U.S. Naval Observatory UCAC2 Catalog
Press Release, 18 August 2003

Public Affairs Office
U.S. Naval Observatory
Washington, D.C.

Information Contacts:

Geoff Chester
USNO Public Affairs Office
(202) 762-1438, grc@usno.navy.mil

Dr. Norbert Zacharias (UCAC2)
USNO Astrometry Department
(202) 762-1423, nz@usno.navy.mil


USNO Knows Where the Stars Are

The United States Naval Observatory (USNO) has officially released the Second Edition of the USNO CCD Astrograph Catalog (UCAC2), the most astrometrically precise star catalog ever produced by ground-based instrumentation. UCAC2 comprises over 48 million stars with brightness ranges from 8th to a limit of 16th magnitude and covers about 85 percent of the entire sky from the south celestial pole to a declination of about +40 degrees, with some areas covered to about +52 degrees. It is the latest edition of an ongoing project that will be completed in 2005.

Astronomers measure the sky in terms of angular degrees, minutes, and seconds of arc. The apparent size of the disc of the Full Moon is approximately 30 arcminutes, or one-half of a degree. The apparent size of the disc of Mars at the upcoming opposition (the closest in recorded history) will be just over 25 arcseconds, slightly less than one-half an arcminute. One arcsecond is the apparent size that a U.S. penny coin would appear if it were viewed from a distance of about one mile (2 kilometers).

The positions of the faintest stars in the UCAC2 are known to an error of 70 milliarcseconds ("mas", or 70 thousandths of a second of arc), which would be equivalent to the width of the "I" in the word "LIBERTY" on our penny a mile away. The positions of the brighter stars increase in precision to about 20 mas, better than those produced by the European Hipparcos satellite for its 2.5 million star Tycho-2 Catalog. In addition, data on the colors of the UCAC2 stars (known as "photometry") is based in the reference photometry of the 2-Micron All Sky Survey (2MASS), a collaborative program of which USNO is one of several partners.

The observations for the UCAC2 are being conducted with a modified 8-inch (20-centimeter) aperture telescope that uses a 4096 x 4096 pixel Charge-Coupled Device, or CCD. The telescope is now completing observations of the northern hemisphere sky from the USNO's dark-sky station near Flagstaff, AZ. Prior to its move to Flagstaff, the telescope spent three years observing the southern hemisphere sky from Cerro Tololo Inter-American Observatory in Chile, taking advantage of the clear, steady air offered at that site.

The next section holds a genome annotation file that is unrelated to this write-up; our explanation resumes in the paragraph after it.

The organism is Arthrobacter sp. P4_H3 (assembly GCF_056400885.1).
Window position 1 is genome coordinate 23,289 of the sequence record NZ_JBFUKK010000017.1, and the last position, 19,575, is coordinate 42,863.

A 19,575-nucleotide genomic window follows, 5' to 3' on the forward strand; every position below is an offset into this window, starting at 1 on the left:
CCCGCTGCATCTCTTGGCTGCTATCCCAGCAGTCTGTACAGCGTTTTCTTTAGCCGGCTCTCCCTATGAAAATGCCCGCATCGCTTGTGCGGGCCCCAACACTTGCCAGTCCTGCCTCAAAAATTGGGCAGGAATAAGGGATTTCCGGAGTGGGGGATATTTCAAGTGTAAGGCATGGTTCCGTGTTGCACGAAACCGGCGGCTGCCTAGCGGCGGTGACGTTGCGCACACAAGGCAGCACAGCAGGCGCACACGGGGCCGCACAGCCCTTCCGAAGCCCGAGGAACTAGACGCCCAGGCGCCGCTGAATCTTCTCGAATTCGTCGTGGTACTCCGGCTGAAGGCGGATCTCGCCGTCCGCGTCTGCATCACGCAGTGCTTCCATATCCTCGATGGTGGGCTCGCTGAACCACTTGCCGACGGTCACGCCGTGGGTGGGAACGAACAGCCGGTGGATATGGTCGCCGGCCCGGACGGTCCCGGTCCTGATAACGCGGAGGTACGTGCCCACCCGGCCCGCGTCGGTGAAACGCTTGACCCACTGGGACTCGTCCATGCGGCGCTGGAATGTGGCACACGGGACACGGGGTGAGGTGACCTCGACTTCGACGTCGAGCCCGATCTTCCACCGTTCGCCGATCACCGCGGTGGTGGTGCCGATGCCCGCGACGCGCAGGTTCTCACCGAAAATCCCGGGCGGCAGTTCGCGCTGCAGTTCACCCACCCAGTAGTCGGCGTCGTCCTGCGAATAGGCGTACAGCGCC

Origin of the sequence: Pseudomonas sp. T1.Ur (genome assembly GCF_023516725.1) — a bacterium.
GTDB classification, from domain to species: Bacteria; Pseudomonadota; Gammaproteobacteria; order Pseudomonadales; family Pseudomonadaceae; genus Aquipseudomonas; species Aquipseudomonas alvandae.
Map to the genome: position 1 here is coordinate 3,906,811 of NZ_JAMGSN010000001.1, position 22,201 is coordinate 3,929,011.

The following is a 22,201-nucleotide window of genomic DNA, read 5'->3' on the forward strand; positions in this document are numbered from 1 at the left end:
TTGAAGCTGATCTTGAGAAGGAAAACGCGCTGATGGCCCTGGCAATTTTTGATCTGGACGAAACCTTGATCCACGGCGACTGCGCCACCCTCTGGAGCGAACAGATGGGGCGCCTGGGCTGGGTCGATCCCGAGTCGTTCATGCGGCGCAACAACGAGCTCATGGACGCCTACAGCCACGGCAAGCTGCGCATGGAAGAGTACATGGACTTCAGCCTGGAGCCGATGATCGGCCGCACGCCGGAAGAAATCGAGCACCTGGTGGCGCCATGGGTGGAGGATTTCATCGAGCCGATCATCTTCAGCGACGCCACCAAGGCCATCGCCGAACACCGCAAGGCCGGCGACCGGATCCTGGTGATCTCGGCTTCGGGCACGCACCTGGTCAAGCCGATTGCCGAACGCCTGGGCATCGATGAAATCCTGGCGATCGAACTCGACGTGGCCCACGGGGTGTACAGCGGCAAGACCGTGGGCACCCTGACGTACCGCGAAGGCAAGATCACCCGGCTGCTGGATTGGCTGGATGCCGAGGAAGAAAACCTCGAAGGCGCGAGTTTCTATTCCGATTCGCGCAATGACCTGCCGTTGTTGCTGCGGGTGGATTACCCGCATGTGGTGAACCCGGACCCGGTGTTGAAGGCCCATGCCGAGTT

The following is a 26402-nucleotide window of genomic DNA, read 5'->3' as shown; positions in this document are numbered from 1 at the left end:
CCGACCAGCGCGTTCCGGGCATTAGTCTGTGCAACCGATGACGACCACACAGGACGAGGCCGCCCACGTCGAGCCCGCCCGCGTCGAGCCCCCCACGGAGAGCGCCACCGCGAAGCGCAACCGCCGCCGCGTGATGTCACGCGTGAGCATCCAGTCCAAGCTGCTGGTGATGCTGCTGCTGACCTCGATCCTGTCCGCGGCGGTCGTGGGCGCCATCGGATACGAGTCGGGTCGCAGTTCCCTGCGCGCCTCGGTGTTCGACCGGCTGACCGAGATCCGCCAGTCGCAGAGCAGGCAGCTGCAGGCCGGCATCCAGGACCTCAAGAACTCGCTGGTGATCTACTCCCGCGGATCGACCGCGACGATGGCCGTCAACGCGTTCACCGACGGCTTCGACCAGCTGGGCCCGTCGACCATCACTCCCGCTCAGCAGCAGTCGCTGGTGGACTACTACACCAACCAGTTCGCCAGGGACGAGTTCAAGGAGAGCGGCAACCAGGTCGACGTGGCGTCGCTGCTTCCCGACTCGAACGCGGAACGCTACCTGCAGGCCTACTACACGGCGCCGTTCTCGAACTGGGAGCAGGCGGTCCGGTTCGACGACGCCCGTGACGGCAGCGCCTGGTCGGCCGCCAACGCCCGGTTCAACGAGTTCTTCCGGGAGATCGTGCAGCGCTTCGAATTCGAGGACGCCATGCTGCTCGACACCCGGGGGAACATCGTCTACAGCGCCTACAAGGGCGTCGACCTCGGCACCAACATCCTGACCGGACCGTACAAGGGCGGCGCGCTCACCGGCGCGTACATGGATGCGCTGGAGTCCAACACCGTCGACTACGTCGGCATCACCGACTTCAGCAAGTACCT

The raw data for the UCAC2 has been compiled from nearly 250,000 overlapping CCD frames and contains over 4 terabytes (4 X 10**12) of compressed image data.

By measuring so many stars with such precision, it is possible to re-examine older photographic star catalogs to determine the "proper motions" of the stars on the plane of the sky. Proper motions have been obtained for all the stars in the catalog.

The UCAC2 is being distributed on three CD-ROMs. Information on this catalog may be obtained from http://ad.usno.navy.mil/ucac/

UCAC2 Facts At A Glance

The US Naval Observatory Twin Astrograph is used with a 4k CCD for direct imaging of the sky with guided exposures. A single frame covers just over 1 square degree. The astrometric catalog has been constructed using the Tycho-2 Catalog reference stars.

As part of the project, extragalactic radio reference sources are observed with bigger telescopes and the corresponding fields are observed simultaneously with long exposures at the astrograph.

The final UCAC catalog will have the option to tie in directly either to the fainter half of the Hipparcos stars or to some 500 extragalactic sources as an alternative reference frame to the Tycho-2 stars.

The following table gives details about the data acquisition.

Number of exposures: 2 per field
Exposure times: 25 & 125 seconds, guided
Observing throughput: 13 fields/hour
Overlap pattern: 2 fold
Number of fields: 85,158 all sky
Sky coverage: complete by mid 2004
               91% complete as of June 2003
Southern hemisphere location: CTIO, Chile
Northern hemisphere location: Flagstaff, Arizona
Average density: 1600 stars / square degree
Catalog accuracy: 20 mas R = 10 to 14 mag
                   30..40 mas R = 9 mag, 15 mag
                   70 mas R = 16 mag = limit
The following table gives details about the amount of data acquired up to 10 June 2003.
Project time so far: 5.4 years, 1998 Feb - 2003 June
Total number of frames: 243,000 including rejects
Raw data: 4.0 TB compressed FITS
Backup on: > 1100 exabyte tapes each for 2 copies
            > 6000 CDROMs (single copy)
Number of stars: > 58 million (with at least 2 images)


The UCAC 8-inch (20-cm) Astrograph

Sky coverage of the UCAC2